WARRI- PLACARD-CARRYING protesters from Ijaw oil-bearing communities in Warri South-West Local Government Area of Delta state have laid siege to the Odidi II flow station operated by the Shell Petroleum Development Company, SPDC, over the sale of Onshore Mining License, OML 42 in their area to a non indigenous entity allegedly against the provisions of the Local Content Act.
The angry protesters who condemned the Nigerian Government and the company for the sales carried placards, some of which bore the inscriptions, ‘Federal government should stop this injustice’, ‘Indigenes are capable to buy OML 42 and manage it properly’, ‘Don’t mortgage our future, don’t mortgage our life’, and ‘’Oil producing communities say no to sale of OML 42 to non-indigenous companies’.
Chairman of the Owners of Oil of Gas and Gas Producing Communities, Western division, Dr. S.Y. Mamamu explained that the communities were opposed to the purported sale of the oil facilities as such transaction totally negates the provisions of the Local Content Act.
Mamamu, who is also the Chairman of Odidi 1 & 2 community, was flanked by chairmen of Ajuju, Chief Favour Izoukumor; Batan-Diebiri, Alex Fenimine; Eweregbene, Chief Balogun Kpagwa; and Tekedor-Kusimi communities, Deacon Clement Tekedor respectively .
He stated that the communities would consider the option of going to court to seek a redress if the government and SPDC failed to backpedal on the sale of the oil bloc, as according to him, the sale runs contrary to the local content policy of the federal government.
Mamamu noted that if the federal government and SPDC were still interested in divesting OML 42 , the host communities should be given the ‘first opportunity to buy, not a non-indigenous entity that does not feel the adverse effect of oil exploration’.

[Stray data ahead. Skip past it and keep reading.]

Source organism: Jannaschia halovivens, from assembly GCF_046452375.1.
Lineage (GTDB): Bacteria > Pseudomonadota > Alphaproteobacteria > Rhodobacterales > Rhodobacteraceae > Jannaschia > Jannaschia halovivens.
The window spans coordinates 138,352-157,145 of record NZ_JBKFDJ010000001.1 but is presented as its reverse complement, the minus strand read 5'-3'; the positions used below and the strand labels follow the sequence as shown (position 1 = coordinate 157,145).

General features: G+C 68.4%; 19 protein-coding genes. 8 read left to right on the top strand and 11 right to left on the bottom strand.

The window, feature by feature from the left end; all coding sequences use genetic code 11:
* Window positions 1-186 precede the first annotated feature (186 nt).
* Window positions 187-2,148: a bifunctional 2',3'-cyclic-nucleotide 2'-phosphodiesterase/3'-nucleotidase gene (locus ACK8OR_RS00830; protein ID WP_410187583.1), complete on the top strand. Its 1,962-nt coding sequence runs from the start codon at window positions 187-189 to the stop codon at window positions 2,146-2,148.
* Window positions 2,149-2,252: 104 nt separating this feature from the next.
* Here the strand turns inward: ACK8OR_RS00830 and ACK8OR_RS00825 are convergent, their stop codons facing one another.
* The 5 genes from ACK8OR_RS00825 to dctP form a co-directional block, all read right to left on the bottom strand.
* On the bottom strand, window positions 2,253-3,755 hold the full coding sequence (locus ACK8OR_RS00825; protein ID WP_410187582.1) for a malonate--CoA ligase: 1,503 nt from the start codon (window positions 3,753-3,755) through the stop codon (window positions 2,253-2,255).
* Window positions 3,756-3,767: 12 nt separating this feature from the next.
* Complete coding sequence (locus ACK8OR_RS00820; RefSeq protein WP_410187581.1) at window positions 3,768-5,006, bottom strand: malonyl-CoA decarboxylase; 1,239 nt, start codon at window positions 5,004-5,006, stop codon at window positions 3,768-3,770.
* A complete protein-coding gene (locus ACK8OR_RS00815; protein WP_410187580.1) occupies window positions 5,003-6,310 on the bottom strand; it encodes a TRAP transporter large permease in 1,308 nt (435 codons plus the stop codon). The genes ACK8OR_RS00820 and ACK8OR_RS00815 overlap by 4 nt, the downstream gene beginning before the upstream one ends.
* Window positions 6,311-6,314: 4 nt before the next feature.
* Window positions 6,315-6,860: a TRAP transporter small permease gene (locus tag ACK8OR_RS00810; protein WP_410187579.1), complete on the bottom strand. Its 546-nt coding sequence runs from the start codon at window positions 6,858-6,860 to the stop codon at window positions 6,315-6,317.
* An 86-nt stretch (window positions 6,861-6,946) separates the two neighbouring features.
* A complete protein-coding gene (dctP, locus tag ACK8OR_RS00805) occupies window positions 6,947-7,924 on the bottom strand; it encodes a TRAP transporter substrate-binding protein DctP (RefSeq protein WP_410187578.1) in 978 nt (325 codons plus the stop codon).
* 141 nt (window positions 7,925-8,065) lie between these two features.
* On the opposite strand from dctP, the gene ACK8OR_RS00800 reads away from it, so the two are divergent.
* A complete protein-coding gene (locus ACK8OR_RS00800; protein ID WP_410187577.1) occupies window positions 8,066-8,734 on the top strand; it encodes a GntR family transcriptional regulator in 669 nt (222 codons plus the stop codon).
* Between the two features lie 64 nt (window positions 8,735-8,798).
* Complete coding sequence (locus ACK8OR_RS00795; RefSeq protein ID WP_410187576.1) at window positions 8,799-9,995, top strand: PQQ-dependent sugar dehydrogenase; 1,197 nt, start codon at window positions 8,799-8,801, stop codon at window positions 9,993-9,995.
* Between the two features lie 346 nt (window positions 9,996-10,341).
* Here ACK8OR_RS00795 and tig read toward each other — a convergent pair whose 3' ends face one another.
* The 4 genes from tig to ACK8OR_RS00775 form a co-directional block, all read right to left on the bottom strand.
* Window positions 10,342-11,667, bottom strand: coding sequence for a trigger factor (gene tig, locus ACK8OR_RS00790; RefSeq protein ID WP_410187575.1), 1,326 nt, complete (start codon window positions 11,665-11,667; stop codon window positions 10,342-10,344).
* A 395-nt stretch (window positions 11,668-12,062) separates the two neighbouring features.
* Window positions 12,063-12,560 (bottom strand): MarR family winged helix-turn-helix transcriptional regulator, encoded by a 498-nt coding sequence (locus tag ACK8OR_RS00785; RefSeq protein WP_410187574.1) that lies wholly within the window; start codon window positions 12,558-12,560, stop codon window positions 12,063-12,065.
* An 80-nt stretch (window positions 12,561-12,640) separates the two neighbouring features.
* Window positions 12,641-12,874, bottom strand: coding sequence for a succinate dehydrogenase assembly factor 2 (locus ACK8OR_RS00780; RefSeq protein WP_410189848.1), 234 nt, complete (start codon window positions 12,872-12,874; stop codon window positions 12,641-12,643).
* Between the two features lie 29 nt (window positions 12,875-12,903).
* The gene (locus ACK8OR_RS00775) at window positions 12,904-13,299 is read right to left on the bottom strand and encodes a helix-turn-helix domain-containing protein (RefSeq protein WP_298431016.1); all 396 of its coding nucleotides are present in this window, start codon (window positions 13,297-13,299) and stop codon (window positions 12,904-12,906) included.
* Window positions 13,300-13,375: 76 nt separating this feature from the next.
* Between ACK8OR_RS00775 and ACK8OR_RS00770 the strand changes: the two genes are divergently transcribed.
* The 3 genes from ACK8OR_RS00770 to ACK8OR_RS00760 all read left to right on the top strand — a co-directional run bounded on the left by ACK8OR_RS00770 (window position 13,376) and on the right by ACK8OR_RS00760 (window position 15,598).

‘We shall not allow the purported buyers to take over the management in our communities’, he said.
“At the heart and most critical aspect of the local content policy is the participation of the indigenes of the oil and gas producing communities in the decision making process. Without the owners of lands where oil is found and facilities located being involved in the ownership and management of oil and gas policy, then the Nigerian local content policy in the oil and gas industry is good as dead on arrival.”
“We have opposed to a local content policy that is tantamount to neo-colonialism. A situation where foreign multinationals will divest their interest from oil facilities and Nigerians from other part of the country will take over such assets to the detriment of the indigenes of the areas is totally unacceptable and will be vehemently resisted.”
Mamamu reiterated that the non participation of indigenes of oil producing communities in the decision process led to the Niger Delta struggle, which had claimed many lives and property.
Throwing his weight behind Mamamu, chairman, Ajuju community, Favour Izoukumor, alleged that oil and gas bearing communities were marginalized by the Anglo-Dutch oil giants, and expressed worries the new investors would likely toe the same line.
“It is obvious that there is no single sign that the multinationals are really working here in terms of development. We don’t want to take the law into our hands. We will continue to use civilize mean to prosecute our agenda. But if the federal government and Shell go ahead with the divestment, we will go to court,” he asserted.